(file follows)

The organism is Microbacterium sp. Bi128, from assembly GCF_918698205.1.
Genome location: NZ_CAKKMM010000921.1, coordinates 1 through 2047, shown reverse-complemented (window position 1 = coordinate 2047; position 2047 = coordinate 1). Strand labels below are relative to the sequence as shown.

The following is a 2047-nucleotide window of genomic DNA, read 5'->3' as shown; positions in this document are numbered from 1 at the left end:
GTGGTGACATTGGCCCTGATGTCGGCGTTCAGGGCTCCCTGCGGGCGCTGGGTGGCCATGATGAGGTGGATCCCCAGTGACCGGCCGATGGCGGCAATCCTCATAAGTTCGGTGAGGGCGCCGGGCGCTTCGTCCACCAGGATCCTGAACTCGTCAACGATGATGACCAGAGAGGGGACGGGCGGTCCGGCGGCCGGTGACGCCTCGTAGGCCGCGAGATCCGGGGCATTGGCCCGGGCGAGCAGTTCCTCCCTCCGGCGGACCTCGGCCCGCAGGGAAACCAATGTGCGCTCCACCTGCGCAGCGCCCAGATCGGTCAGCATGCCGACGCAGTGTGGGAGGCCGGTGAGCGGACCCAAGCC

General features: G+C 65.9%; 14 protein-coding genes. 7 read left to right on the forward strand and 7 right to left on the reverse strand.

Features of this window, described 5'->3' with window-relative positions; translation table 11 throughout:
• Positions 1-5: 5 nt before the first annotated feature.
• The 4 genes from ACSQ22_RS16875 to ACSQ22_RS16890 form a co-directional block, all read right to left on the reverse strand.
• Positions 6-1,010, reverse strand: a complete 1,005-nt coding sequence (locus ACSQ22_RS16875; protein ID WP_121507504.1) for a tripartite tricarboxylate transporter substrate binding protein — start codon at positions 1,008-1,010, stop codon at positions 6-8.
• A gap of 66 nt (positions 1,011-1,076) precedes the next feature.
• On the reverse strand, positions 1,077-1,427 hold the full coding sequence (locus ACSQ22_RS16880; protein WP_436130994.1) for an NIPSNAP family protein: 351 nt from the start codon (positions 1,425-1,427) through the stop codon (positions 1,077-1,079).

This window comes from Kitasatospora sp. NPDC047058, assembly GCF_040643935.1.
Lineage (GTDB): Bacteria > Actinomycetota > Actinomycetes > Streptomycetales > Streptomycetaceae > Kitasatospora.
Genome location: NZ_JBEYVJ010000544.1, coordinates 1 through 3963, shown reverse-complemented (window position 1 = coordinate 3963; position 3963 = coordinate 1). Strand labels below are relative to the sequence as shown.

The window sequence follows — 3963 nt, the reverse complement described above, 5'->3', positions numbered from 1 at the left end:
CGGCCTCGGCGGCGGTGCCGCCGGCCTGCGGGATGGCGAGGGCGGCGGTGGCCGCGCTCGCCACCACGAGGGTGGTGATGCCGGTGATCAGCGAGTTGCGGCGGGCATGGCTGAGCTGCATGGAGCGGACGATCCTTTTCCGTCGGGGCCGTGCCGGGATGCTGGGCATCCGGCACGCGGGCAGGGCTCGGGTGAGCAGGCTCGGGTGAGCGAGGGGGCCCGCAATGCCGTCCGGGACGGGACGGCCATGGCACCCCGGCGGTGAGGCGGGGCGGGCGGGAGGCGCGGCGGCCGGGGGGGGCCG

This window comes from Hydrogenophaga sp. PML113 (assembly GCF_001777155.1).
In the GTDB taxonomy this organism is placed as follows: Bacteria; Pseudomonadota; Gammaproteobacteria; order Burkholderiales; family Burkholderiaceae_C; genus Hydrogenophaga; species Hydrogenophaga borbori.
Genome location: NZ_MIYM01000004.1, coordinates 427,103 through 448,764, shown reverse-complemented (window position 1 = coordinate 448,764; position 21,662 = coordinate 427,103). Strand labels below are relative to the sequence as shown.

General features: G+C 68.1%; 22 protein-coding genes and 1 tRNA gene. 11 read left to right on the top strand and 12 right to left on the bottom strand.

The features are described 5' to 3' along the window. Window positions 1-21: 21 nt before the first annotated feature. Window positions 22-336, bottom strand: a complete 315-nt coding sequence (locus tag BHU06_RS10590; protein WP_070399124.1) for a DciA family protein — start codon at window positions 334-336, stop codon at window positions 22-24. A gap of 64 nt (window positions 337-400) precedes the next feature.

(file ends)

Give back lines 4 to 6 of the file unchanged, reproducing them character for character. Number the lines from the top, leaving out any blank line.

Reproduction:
GTGGTGACATTGGCCCTGATGTCGGCGTTCAGGGCTCCCTGCGGGCGCTGGGTGGCCATGATGAGGTGGATCCCCAGTGACCGGCCGATGGCGGCAATCCTCATAAGTTCGGTGAGGGCGCCGGGCGCTTCGTCCACCAGGATCCTGAACTCGTCAACGATGATGACCAGAGAGGGGACGGGCGGTCCGGCGGCCGGTGACGCCTCGTAGGCCGCGAGATCCGGGGCATTGGCCCGGGCGAGCAGTTCCTCCCTCCGGCGGACCTCGGCCCGCAGGGAAACCAATGTGCGCTCCACCTGCGCAGCGCCCAGATCGGTCAGCATGCCGACGCAGTGTGGGAGGCCGGTGAGCGGACCCAAGCC

General features: G+C 65.9%; 14 protein-coding genes. 7 read left to right on the forward strand and 7 right to left on the reverse strand.

Features of this window, described 5'->3' with window-relative positions; translation table 11 throughout: